The 2008 John Curtin Prize for Journalism has been won by Richard Flanagan.
Flanagan's essay ‘Out of Control: The Tragedy of Tasmania's Forests' was published in the May 2007 issue of The Monthly.
The judges commented: "Flanagan writes with a controlled passion - even rage - but the reader does not feel in any way bullied by the writing. It is a great example of excellent magazine journalism."
At the Victorian Premier's Literary Awards ceremony, Flanagan again called for a royal commission into the links between Tasmania's forestry industry and its government.
The 2007 Walkley Award for Magazine Feature Writing has been won by Malcolm Knox.
Knox's essay 'Cruising: Life and Death on the High Seas' was published in the September 2006 issue of The Monthly.
The Walkley judges said of "Cruising": "Beautifully crafted and provocative, Malcolm Knox's account of Dianne Brimble's death and the culture of cruise ships is a compelling example of first-rate reportage combined with new insights into a crime that received massive exposure."
Knox is a leading journalist and book author who has contributed regularly to The Monthly since its launch in May 2005.
The 2006 Walkley Award for Magazine Feature Writing has been won by Chloe Hooper.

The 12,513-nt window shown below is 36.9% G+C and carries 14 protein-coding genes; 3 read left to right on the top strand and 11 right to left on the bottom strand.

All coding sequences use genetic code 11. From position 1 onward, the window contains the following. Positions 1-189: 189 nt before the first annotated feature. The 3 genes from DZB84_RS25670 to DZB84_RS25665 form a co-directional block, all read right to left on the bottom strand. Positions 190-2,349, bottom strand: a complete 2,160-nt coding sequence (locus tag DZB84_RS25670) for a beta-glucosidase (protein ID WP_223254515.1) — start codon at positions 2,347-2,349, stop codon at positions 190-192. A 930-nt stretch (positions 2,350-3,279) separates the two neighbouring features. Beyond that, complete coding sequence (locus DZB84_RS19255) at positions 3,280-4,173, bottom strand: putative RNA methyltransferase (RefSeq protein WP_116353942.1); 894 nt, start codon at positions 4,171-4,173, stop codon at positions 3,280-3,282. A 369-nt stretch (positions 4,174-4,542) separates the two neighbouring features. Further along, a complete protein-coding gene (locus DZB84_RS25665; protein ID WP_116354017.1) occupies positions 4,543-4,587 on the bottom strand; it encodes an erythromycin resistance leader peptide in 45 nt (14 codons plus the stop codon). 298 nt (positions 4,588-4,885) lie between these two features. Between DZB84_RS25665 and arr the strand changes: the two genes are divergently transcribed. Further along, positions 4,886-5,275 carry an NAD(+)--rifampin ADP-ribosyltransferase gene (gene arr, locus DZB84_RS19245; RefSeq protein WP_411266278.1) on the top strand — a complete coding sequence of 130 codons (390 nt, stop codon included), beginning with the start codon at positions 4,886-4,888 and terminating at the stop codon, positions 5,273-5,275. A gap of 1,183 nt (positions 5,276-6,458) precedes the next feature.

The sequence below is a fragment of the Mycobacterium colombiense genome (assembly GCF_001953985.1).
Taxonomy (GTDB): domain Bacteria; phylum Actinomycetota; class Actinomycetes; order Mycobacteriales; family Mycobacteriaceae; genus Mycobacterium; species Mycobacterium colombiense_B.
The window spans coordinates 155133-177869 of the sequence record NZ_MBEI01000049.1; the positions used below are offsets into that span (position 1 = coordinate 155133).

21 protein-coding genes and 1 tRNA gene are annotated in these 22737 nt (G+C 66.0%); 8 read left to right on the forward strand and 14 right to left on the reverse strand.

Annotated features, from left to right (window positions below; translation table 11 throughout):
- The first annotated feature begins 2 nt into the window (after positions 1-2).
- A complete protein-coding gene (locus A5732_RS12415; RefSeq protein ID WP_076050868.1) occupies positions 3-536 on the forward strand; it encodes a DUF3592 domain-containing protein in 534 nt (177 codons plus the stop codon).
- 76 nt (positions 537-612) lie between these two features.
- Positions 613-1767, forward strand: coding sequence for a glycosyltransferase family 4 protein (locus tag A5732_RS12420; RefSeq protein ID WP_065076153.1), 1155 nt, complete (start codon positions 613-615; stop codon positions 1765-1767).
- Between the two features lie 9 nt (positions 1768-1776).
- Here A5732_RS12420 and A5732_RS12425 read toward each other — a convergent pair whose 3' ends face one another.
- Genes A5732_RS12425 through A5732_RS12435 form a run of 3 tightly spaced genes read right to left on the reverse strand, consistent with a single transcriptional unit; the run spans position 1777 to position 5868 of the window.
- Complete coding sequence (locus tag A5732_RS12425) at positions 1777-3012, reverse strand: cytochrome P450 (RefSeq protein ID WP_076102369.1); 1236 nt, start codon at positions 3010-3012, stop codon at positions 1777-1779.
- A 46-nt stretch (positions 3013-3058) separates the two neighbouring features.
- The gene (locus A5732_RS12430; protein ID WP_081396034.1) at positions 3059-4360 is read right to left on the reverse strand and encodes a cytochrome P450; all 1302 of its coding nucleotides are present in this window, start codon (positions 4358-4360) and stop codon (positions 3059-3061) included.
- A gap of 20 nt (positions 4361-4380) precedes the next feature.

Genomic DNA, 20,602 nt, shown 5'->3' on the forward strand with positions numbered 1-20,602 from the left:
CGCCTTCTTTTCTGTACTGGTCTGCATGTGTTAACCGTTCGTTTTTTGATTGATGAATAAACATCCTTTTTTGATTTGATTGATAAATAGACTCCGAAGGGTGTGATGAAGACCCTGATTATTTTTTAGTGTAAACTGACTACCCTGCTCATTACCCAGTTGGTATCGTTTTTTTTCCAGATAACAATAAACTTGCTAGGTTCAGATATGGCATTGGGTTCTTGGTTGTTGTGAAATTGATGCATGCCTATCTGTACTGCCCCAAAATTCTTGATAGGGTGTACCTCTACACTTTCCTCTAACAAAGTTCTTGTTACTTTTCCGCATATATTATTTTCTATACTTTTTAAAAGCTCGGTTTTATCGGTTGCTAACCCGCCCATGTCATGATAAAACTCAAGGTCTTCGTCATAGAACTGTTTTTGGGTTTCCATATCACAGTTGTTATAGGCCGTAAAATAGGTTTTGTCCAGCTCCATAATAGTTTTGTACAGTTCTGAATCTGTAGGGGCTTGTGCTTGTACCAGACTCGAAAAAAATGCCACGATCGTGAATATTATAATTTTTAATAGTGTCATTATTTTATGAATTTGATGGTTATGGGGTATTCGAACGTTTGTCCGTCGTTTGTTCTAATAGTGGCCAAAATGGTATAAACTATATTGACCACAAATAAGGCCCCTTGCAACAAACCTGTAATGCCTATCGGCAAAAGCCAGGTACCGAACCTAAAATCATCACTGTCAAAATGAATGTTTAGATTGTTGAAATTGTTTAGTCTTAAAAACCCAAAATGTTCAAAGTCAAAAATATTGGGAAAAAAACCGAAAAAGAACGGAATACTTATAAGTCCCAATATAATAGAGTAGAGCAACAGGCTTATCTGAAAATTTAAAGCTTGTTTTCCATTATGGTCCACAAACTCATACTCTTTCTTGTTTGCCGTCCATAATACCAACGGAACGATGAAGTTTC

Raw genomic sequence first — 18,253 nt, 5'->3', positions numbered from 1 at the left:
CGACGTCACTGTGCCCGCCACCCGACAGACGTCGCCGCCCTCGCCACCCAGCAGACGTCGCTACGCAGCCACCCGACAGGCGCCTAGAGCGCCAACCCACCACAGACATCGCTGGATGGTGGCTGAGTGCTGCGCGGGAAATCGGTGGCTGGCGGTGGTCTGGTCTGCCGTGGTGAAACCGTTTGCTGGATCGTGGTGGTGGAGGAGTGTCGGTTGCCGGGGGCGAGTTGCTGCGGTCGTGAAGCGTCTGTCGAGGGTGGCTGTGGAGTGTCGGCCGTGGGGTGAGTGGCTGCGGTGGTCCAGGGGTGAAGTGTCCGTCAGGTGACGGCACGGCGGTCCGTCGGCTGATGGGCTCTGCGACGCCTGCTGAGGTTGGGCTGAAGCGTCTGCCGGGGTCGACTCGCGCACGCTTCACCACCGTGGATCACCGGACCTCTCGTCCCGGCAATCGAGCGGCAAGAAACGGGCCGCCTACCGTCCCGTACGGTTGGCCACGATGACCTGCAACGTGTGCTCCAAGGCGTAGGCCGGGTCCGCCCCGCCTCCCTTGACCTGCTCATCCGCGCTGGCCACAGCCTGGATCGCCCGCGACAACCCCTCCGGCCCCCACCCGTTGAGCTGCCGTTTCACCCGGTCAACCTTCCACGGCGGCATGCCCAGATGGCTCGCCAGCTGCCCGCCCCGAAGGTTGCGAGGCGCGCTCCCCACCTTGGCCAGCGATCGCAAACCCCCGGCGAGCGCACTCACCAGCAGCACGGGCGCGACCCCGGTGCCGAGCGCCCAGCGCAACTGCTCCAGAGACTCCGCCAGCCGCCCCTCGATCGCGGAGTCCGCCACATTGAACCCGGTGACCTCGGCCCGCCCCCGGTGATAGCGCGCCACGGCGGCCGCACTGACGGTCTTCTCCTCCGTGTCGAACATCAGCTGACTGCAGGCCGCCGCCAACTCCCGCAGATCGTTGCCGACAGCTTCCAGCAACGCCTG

Hooper’s essay ‘The Tall Man: Palm Island’s Heart of Darkness’ was published in the March 2006 issue of The Monthly.
The Monthly’s editor, Sally Warhaft, said, “Chloe’s essay went behind the headlines – it was the definitive story of the Palm Island riots and their aftermath.
‘The Tall Man’ was the result of numerous visits to Palm Island, and extensive research and interviewing.
The 2006 Pascall Prize for Critical Writing has been won by Robert Forster, rock critic for The Monthly.
“He manages to write about popular music not only with the feeling for musical values of someone who has worked as a musician, but with an expert feeling for the show business context and with a masterly sense of the history of his subject.” (2006 Judges' Report)
The Pascall Prize, founded in 1998, is given in memory of the journalist, columnist and critic Geraldine Pascall. It honours the critic whose work over the past 12 to 18 months has contributed significantly to public appreciation, enjoyment and understanding of an area of the arts.
Gideon Haigh’s 'Information Idol: How Google is Making us Stupid', and Chloe Hooper’s 'The Tall Man' were awarded the prize jointly from a field of forty-two entries.
The 2006 John Curtin Prize for Journalism is a new addition to the Victorian Premier's Literary Awards. It recognises a journalism feature in any medium that, through excellence in writing and reporting, helps define Australia's place in the world.